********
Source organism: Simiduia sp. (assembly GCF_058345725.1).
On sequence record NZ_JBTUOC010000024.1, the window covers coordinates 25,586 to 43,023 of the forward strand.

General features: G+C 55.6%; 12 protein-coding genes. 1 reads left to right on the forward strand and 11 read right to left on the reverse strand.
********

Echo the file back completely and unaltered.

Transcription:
Source organism: Simiduia sp. (assembly GCF_058345725.1).
On sequence record NZ_JBTUOC010000024.1, the window covers coordinates 25,586 to 43,023 of the forward strand.

General features: G+C 55.6%; 12 protein-coding genes. 1 reads left to right on the forward strand and 11 read right to left on the reverse strand.